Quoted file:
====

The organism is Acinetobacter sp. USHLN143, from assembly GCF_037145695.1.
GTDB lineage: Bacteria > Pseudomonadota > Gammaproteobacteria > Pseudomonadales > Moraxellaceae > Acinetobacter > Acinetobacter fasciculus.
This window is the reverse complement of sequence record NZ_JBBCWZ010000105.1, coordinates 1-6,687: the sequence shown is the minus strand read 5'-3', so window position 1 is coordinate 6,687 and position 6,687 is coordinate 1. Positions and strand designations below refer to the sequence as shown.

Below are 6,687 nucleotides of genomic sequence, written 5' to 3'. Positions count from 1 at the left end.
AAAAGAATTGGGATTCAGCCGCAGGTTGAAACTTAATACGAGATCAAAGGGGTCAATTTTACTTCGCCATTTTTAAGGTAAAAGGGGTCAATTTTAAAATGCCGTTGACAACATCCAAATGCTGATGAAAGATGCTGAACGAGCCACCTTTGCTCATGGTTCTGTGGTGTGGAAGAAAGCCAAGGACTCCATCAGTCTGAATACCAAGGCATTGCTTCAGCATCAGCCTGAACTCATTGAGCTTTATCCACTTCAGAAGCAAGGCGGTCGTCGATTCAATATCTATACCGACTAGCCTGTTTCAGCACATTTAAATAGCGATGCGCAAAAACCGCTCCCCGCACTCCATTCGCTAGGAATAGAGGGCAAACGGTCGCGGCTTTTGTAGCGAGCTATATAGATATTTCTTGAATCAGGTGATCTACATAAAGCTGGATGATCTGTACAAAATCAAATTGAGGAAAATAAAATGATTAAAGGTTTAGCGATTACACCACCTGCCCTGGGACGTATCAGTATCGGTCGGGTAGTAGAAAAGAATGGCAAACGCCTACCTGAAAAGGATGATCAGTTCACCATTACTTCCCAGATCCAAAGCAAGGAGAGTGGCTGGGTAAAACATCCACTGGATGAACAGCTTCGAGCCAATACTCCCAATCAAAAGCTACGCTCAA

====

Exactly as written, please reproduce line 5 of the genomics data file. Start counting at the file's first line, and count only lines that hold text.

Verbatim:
AAAAGAATTGGGATTCAGCCGCAGGTTGAAACTTAATACGAGATCAAAGGGGTCAATTTTACTTCGCCATTTTTAAGGTAAAAGGGGTCAATTTTAAAATGCCGTTGACAACATCCAAATGCTGATGAAAGATGCTGAACGAGCCACCTTTGCTCATGGTTCTGTGGTGTGGAAGAAAGCCAAGGACTCCATCAGTCTGAATACCAAGGCATTGCTTCAGCATCAGCCTGAACTCATTGAGCTTTATCCACTTCAGAAGCAAGGCGGTCGTCGATTCAATATCTATACCGACTAGCCTGTTTCAGCACATTTAAATAGCGATGCGCAAAAACCGCTCCCCGCACTCCATTCGCTAGGAATAGAGGGCAAACGGTCGCGGCTTTTGTAGCGAGCTATATAGATATTTCTTGAATCAGGTGATCTACATAAAGCTGGATGATCTGTACAAAATCAAATTGAGGAAAATAAAATGATTAAAGGTTTAGCGATTACACCACCTGCCCTGGGACGTATCAGTATCGGTCGGGTAGTAGAAAAGAATGGCAAACGCCTACCTGAAAAGGATGATCAGTTCACCATTACTTCCCAGATCCAAAGCAAGGAGAGTGGCTGGGTAAAACATCCACTGGATGAACAGCTTCGAGCCAATACTCCCAATCAAAAGCTACGCTCAA